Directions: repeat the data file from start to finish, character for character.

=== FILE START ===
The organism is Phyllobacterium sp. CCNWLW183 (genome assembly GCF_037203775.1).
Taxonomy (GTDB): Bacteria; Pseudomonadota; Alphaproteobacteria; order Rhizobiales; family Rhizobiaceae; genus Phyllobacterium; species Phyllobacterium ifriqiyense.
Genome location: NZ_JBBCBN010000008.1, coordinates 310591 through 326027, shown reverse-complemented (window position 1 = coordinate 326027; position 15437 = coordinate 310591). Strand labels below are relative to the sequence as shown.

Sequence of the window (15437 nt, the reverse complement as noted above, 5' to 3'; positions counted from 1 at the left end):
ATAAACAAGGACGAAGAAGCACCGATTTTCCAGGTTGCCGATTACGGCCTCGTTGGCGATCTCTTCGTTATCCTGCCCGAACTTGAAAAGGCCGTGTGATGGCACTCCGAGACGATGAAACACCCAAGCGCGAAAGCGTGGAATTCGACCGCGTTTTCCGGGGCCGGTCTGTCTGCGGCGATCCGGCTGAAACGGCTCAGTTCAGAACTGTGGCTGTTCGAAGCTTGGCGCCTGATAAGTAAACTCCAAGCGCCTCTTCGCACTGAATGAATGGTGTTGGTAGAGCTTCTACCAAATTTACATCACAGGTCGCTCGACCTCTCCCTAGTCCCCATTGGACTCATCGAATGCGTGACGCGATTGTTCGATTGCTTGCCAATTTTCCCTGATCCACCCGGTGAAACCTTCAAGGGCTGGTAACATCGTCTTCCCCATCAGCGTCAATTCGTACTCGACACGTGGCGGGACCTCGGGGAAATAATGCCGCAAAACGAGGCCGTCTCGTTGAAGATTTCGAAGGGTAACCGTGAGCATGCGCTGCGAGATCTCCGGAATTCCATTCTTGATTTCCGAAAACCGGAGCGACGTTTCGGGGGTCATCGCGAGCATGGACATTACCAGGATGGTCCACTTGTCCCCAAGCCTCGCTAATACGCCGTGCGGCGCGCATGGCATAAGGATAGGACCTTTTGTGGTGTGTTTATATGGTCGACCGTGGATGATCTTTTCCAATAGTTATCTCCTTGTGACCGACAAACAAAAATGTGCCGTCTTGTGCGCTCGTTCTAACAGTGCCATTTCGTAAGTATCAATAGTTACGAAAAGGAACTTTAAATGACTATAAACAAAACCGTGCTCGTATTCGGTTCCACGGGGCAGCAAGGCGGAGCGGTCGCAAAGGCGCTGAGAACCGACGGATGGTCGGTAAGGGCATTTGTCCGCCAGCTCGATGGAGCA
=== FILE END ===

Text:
The organism is Phyllobacterium sp. CCNWLW183 (genome assembly GCF_037203775.1).
Taxonomy (GTDB): Bacteria; Pseudomonadota; Alphaproteobacteria; order Rhizobiales; family Rhizobiaceae; genus Phyllobacterium; species Phyllobacterium ifriqiyense.
Genome location: NZ_JBBCBN010000008.1, coordinates 310591 through 326027, shown reverse-complemented (window position 1 = coordinate 326027; position 15437 = coordinate 310591). Strand labels below are relative to the sequence as shown.

Sequence of the window (15437 nt, the reverse complement as noted above, 5' to 3'; positions counted from 1 at the left end):
ATAAACAAGGACGAAGAAGCACCGATTTTCCAGGTTGCCGATTACGGCCTCGTTGGCGATCTCTTCGTTATCCTGCCCGAACTTGAAAAGGCCGTGTGATGGCACTCCGAGACGATGAAACACCCAAGCGCGAAAGCGTGGAATTCGACCGCGTTTTCCGGGGCCGGTCTGTCTGCGGCGATCCGGCTGAAACGGCTCAGTTCAGAACTGTGGCTGTTCGAAGCTTGGCGCCTGATAAGTAAACTCCAAGCGCCTCTTCGCACTGAATGAATGGTGTTGGTAGAGCTTCTACCAAATTTACATCACAGGTCGCTCGACCTCTCCCTAGTCCCCATTGGACTCATCGAATGCGTGACGCGATTGTTCGATTGCTTGCCAATTTTCCCTGATCCACCCGGTGAAACCTTCAAGGGCTGGTAACATCGTCTTCCCCATCAGCGTCAATTCGTACTCGACACGTGGCGGGACCTCGGGGAAATAATGCCGCAAAACGAGGCCGTCTCGTTGAAGATTTCGAAGGGTAACCGTGAGCATGCGCTGCGAGATCTCCGGAATTCCATTCTTGATTTCCGAAAACCGGAGCGACGTTTCGGGGGTCATCGCGAGCATGGACATTACCAGGATGGTCCACTTGTCCCCAAGCCTCGCTAATACGCCGTGCGGCGCGCATGGCATAAGGATAGGACCTTTTGTGGTGTGTTTATATGGTCGACCGTGGATGATCTTTTCCAATAGTTATCTCCTTGTGACCGACAAACAAAAATGTGCCGTCTTGTGCGCTCGTTCTAACAGTGCCATTTCGTAAGTATCAATAGTTACGAAAAGGAACTTTAAATGACTATAAACAAAACCGTGCTCGTATTCGGTTCCACGGGGCAGCAAGGCGGAGCGGTCGCAAAGGCGCTGAGAACCGACGGATGGTCGGTAAGGGCATTTGTCCGCCAGCTCGATGGAGCA